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Wildflowers Monday – Pink and green Trillium

Wandering in the woods through masses of white trillium (T. grandiflorum) at peak flowering is a privilege.Trillium grandiflorumAn even greater and exciting treat is finding its pink form – Trillium grandiflorum f. roseum and interesting green variants. The pink flower form can be usually found mixed in large populations of ‘normal’ white trilliums. Scouting for them has to be done early because later almost all of the “whites” will also turn slightly pink when fading.

Trillium grandiflorum f. roseum

Trillium grandiflorum f. roseum

Trillium grandiflorum f. roseum3Trillium grandiflorum f. roseum2

The greening of the White Trillium flowers is believed to be caused by infection with a plant pathogen belonging to the genus Phytoplasma. Phytoplasmic infections are usually confined to phloem and often result in the transformation of floral parts to leafy green structures, potentially leading to sterility of the plant. But there is more research to be done until all will be clear regarding this subject.

Trillium grandiflorum green variant1

Trillium grandiflorum – green variant No.1

Trillium grandiflorum green variant2

Trillium grandiflorum – green variant No. 2; I think ‘Green Feather’ would be a good name for it…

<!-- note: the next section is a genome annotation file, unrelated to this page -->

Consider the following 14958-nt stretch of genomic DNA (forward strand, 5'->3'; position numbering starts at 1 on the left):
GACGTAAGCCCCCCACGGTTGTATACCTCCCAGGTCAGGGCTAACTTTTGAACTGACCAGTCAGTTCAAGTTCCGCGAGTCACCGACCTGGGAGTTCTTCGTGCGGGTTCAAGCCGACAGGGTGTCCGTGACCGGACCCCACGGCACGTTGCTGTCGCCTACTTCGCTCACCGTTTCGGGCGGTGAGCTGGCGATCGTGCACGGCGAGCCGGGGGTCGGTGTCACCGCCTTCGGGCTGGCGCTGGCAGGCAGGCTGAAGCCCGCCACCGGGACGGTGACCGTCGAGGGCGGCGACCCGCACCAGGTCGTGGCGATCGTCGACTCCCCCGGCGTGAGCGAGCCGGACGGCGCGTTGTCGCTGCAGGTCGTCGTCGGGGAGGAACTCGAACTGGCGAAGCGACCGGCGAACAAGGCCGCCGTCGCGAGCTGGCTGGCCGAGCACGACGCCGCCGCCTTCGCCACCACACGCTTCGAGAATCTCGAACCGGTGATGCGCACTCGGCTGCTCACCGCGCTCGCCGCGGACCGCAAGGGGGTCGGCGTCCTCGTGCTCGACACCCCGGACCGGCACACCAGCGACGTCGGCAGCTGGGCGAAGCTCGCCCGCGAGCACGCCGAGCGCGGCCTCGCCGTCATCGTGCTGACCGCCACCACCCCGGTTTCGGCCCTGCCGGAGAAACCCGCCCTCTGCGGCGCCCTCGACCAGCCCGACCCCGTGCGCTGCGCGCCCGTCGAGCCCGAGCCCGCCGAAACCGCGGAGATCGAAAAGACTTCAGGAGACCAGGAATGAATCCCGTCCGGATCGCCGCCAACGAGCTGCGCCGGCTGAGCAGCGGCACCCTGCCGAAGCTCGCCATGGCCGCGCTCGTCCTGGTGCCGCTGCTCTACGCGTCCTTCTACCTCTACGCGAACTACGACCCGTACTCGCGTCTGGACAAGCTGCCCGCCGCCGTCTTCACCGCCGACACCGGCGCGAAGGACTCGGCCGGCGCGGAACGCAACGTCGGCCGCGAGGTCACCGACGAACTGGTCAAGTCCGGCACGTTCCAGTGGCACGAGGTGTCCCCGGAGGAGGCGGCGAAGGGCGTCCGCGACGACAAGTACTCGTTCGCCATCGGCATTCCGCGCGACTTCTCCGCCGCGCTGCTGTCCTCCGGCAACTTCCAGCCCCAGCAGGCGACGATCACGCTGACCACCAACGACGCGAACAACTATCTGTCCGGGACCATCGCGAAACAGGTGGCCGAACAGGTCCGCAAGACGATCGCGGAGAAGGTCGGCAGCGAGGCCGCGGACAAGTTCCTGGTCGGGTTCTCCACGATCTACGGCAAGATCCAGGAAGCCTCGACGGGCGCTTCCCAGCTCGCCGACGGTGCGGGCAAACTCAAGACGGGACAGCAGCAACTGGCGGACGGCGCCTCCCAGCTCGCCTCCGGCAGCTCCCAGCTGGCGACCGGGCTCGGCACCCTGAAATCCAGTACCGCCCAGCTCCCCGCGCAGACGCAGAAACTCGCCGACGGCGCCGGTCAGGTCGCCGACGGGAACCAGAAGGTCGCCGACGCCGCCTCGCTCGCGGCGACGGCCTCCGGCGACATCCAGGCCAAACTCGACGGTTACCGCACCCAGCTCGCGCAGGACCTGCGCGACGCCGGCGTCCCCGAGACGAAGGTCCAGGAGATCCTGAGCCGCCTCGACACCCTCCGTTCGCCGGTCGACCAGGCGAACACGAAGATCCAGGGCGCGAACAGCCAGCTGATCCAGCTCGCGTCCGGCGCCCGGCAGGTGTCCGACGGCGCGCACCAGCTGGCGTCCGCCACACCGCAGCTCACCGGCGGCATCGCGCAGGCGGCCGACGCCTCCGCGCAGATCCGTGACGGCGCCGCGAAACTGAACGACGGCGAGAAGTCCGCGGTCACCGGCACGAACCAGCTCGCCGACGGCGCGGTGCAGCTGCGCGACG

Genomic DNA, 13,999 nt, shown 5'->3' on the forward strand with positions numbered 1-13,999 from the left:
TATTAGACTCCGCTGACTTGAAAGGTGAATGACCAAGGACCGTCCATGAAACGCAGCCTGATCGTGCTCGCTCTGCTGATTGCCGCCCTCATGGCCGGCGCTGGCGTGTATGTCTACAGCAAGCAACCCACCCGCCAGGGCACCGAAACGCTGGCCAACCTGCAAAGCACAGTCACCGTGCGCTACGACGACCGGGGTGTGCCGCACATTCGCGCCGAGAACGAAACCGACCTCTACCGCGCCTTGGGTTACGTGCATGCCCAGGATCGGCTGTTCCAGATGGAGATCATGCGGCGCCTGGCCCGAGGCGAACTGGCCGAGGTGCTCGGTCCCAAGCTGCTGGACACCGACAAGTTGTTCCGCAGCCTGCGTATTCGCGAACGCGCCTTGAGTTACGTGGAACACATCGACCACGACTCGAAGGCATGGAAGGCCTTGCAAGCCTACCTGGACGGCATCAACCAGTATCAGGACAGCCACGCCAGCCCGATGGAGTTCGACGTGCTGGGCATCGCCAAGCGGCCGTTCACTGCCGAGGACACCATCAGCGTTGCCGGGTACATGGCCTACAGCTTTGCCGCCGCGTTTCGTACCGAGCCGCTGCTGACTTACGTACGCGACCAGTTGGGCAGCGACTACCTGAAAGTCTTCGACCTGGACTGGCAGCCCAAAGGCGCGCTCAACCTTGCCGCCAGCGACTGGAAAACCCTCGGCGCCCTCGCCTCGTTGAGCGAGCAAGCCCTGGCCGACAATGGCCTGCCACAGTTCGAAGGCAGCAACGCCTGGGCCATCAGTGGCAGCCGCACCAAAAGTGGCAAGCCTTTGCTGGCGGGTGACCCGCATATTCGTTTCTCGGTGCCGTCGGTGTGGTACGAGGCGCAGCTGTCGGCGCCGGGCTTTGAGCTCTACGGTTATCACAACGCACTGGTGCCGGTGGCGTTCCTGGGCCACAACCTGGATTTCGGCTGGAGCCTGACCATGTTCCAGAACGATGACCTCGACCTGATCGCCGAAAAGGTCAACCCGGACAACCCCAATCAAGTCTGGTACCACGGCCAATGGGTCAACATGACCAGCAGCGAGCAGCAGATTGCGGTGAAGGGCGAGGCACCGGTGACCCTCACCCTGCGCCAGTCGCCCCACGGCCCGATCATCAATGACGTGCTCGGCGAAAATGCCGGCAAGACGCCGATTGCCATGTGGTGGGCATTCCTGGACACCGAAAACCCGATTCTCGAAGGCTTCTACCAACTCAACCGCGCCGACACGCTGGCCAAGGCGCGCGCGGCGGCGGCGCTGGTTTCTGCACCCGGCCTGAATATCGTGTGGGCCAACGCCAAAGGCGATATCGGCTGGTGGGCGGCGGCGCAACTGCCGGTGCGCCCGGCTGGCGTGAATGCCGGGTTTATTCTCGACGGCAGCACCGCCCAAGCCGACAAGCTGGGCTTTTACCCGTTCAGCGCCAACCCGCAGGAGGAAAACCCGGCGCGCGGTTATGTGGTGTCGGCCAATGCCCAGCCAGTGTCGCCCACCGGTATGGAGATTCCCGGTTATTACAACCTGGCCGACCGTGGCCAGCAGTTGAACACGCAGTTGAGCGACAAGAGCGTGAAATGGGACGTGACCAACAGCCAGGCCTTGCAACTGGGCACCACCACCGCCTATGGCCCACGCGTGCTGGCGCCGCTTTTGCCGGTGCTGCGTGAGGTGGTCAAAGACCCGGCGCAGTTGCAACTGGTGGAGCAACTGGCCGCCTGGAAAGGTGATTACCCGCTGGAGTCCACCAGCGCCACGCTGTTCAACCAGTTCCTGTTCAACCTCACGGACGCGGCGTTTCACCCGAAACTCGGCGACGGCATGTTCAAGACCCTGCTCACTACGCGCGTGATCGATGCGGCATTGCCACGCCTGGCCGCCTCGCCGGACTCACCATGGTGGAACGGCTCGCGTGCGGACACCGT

Trillium grandiflorum green variant3
Trillium grandiflorum – the No.3 green variant, arising from a carpet of wild-ginger leaves

I can only watch closely my variants to see how they evolve and if they’ll form fruits/seeds. There is something beautiful about their ‘infection’ ;) At least the No.3 looks very happy and thriving.

 

Check and skotomorphogeneticals

(Is this a catchy name, or what?)

I got into a routine to check the moist packed seeds at mid and end of the month. Because we are planning a Red seeds Sale at beginning of December (heads up) I did it yesterday. Remember the germinated Trilliums? Well, some got planted in pots and some remained in moist vermiculite, which is also a proper medium to easily check on them and take a few more pictures.

You can still read in many places that Trillium has a double dormancy but that was really old school thought. Here’s a LINK for something more up to date on what’s been called skotomorphogenetic growth (found in other species too). This concept defines germination as the point when the radicle/rhizome emerges from the seed and all the growth that follows represents the development of the seedling in the dark (from ‘skoto’ – dark in Greek).

Trillium grandiflorum seedling (late November)

Trillium grandiflorum seedling (late November) -a cute ‘skotomorphogenetic’ with a fatty, little rhizome; the cotyledons are already visible, now it needs more cooling before elongation will start. All this growth was achieved based on the energy reserves stored in the endosperm.

It makes sense. The term double dormancy puts quite a few people off from growing such species from seeds because it implies that they really take a lot of time to germinate. Furthermore, it suggests that the seeds are lying underground and nothing happens, which is not only completely false but also dangerous as you may miss providing the care that they need.

So, skotomorphogenetical it is; I just wish they would have found another name…All the other moist packed seeds are fine; in the featured image – plump, moist seeds of Paris quadrifolia (a Trillium relative, that is also called ‘double dormant’).

Watch out for Helleborus purpurascens and Actaea pachypoda f. rubrocarpa in the Red sale!